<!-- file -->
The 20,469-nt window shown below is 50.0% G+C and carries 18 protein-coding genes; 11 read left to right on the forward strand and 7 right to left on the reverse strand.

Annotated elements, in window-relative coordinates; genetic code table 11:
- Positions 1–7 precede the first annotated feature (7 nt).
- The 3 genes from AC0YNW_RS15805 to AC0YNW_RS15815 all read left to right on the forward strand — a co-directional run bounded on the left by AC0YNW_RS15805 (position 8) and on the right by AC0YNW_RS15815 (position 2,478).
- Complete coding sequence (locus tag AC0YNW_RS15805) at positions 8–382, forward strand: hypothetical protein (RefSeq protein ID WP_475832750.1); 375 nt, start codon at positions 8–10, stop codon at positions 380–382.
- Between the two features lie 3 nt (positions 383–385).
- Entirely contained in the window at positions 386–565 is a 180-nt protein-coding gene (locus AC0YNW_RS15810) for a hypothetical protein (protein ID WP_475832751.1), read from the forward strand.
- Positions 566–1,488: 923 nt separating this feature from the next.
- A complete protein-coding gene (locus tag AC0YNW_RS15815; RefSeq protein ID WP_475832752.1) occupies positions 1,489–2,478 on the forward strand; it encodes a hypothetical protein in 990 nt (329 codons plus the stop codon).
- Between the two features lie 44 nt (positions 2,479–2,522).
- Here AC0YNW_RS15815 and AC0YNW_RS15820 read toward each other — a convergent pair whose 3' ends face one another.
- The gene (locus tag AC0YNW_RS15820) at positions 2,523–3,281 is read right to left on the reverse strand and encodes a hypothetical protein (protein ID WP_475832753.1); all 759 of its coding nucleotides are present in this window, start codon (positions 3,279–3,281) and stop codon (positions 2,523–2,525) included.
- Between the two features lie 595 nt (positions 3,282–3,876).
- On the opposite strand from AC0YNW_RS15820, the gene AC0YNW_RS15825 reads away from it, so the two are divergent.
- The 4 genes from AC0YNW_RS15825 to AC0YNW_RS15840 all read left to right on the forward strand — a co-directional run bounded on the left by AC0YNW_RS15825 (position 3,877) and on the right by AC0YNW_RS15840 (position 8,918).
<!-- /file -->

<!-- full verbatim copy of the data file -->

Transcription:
The 20,469-nt window shown below is 50.0% G+C and carries 18 protein-coding genes; 11 read left to right on the forward strand and 7 right to left on the reverse strand.

Annotated elements, in window-relative coordinates; genetic code table 11:
- Positions 1–7 precede the first annotated feature (7 nt).
- The 3 genes from AC0YNW_RS15805 to AC0YNW_RS15815 all read left to right on the forward strand — a co-directional run bounded on the left by AC0YNW_RS15805 (position 8) and on the right by AC0YNW_RS15815 (position 2,478).
- Complete coding sequence (locus tag AC0YNW_RS15805) at positions 8–382, forward strand: hypothetical protein (RefSeq protein ID WP_475832750.1); 375 nt, start codon at positions 8–10, stop codon at positions 380–382.
- Between the two features lie 3 nt (positions 383–385).
- Entirely contained in the window at positions 386–565 is a 180-nt protein-coding gene (locus AC0YNW_RS15810) for a hypothetical protein (protein ID WP_475832751.1), read from the forward strand.
- Positions 566–1,488: 923 nt separating this feature from the next.
- A complete protein-coding gene (locus tag AC0YNW_RS15815; RefSeq protein ID WP_475832752.1) occupies positions 1,489–2,478 on the forward strand; it encodes a hypothetical protein in 990 nt (329 codons plus the stop codon).
- Between the two features lie 44 nt (positions 2,479–2,522).
- Here AC0YNW_RS15815 and AC0YNW_RS15820 read toward each other — a convergent pair whose 3' ends face one another.
- The gene (locus tag AC0YNW_RS15820) at positions 2,523–3,281 is read right to left on the reverse strand and encodes a hypothetical protein (protein ID WP_475832753.1); all 759 of its coding nucleotides are present in this window, start codon (positions 3,279–3,281) and stop codon (positions 2,523–2,525) included.
- Between the two features lie 595 nt (positions 3,282–3,876).
- On the opposite strand from AC0YNW_RS15820, the gene AC0YNW_RS15825 reads away from it, so the two are divergent.
- The 4 genes from AC0YNW_RS15825 to AC0YNW_RS15840 all read left to right on the forward strand — a co-directional run bounded on the left by AC0YNW_RS15825 (position 3,877) and on the right by AC0YNW_RS15840 (position 8,918).